Man of Action, Man of Mind
Nikolai Rostov has long been a man of action. He asserted himself to his father early in the novel. He joined the army to fight Napoleon. He confronted Telyanin when that man stole Denisov’s purse. He likes to hunt.
Something Nikolai has never been, up until today’s chapter at least, is a man of the mind. Think back on our time with Nikolai so far. Has he ever said or thought anything original or insightful? Not really. He’s totally conventional and unimaginative. Today, even while he himself engages in some contemplation, he contemptuously dismisses the reflective life as “philosophy and dreaminess.”
Yet today he does reflect and his contemplation yields some truth: Love and duty require that he marry Princess Marya Bolkonsky. In addition, his contemplation boasts some secondary effects. Whereas his previous life of action regularly placed him in a position of anger, his new life of reflection seems to have calmed him down a bit. We see this in his reaction to news of Borodino and the abandonment of Moscow. Before he most certainly would have reacted with great vengeance and furious anger. Not so today. Today he takes the news with a level of tranquility and acceptance totally alien to his former self. Perhaps one reason why is that, by means of self-reflection and contemplation, he’s getting to know and understand that self better.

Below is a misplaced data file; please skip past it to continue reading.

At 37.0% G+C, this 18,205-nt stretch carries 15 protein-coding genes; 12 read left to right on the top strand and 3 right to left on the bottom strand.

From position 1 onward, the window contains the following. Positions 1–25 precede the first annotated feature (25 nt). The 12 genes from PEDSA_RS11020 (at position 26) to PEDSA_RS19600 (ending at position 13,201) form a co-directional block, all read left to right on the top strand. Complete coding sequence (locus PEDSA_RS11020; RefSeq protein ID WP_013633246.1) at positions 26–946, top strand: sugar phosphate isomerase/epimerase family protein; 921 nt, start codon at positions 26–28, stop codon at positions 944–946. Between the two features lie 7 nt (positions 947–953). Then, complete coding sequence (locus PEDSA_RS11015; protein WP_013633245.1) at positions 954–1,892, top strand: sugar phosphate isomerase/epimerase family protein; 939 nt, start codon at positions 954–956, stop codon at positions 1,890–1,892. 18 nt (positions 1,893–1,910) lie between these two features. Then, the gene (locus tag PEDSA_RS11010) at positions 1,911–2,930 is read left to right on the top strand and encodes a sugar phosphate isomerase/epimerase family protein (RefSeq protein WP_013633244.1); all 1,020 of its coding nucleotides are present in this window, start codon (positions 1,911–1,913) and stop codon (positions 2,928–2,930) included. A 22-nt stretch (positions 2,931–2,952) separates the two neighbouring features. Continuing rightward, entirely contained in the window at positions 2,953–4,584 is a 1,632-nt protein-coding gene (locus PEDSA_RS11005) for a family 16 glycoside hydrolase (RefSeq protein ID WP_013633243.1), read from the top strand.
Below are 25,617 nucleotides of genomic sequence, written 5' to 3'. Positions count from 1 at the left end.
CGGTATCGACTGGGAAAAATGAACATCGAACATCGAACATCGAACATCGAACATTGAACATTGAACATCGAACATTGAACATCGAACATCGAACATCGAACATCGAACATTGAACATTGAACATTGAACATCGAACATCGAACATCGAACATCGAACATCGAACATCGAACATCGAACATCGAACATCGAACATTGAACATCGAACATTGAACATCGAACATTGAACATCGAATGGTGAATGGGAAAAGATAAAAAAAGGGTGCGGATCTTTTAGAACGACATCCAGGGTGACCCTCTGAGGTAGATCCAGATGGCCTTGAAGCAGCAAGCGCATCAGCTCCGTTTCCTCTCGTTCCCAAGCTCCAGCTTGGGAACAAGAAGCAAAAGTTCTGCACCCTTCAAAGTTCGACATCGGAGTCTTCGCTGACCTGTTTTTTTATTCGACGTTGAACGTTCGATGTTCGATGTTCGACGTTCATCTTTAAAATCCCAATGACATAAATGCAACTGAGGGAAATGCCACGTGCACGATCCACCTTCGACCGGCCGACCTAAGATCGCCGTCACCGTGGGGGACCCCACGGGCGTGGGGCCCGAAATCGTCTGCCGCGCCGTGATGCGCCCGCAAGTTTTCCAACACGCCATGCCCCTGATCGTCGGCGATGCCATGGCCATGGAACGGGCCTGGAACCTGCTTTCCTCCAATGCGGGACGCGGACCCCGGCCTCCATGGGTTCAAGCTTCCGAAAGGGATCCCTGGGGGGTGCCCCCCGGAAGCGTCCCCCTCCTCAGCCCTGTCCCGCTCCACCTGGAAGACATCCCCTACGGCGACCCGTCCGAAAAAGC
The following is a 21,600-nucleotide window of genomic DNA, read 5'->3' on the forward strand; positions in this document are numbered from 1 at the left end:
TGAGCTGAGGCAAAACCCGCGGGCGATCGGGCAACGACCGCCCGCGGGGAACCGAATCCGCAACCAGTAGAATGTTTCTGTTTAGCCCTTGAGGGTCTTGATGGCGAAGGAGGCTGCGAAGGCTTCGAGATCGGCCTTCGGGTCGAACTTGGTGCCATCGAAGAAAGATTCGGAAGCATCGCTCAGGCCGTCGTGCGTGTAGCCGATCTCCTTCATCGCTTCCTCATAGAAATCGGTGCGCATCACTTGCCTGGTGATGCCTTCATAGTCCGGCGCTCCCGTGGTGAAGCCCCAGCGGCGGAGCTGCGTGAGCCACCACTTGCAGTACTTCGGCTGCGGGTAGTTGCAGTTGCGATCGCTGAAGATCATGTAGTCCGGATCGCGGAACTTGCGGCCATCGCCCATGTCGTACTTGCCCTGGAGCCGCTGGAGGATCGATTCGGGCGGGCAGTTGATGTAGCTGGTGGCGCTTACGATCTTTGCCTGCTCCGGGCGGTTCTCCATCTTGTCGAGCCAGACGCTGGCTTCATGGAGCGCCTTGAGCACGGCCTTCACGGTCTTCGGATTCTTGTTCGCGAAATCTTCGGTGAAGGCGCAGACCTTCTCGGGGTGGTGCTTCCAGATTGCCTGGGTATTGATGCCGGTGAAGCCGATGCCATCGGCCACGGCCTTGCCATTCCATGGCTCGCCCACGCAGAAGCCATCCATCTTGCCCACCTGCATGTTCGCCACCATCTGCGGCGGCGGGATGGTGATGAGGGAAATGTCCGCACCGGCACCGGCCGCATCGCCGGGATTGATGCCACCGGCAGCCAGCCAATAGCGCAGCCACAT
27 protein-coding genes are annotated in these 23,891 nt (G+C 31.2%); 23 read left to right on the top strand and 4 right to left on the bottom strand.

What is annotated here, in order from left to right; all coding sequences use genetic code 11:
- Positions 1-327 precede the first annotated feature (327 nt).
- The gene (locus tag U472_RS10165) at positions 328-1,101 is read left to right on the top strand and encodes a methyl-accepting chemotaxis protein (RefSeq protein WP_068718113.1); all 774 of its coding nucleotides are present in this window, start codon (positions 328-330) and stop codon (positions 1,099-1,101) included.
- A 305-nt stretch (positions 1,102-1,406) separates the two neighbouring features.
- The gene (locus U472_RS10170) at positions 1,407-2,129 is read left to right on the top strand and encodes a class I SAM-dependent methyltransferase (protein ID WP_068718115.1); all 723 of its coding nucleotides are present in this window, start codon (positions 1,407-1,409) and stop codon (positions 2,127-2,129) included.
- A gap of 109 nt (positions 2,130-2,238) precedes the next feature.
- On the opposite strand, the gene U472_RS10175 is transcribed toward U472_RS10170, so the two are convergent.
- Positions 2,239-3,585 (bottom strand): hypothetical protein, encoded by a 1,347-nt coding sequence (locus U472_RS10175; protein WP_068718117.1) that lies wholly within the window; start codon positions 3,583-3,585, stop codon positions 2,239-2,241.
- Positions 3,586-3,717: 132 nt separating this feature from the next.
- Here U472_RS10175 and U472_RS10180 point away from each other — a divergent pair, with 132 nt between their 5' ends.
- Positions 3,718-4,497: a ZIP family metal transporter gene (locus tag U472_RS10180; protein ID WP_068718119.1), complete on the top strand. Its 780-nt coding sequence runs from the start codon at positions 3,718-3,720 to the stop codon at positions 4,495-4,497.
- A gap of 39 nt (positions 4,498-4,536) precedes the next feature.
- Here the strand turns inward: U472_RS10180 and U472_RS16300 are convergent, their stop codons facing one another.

These are the properties of the rational soul: it sees itself, analyses itself, and makes itself such as it chooses.
Marcus Aurelius, Meditations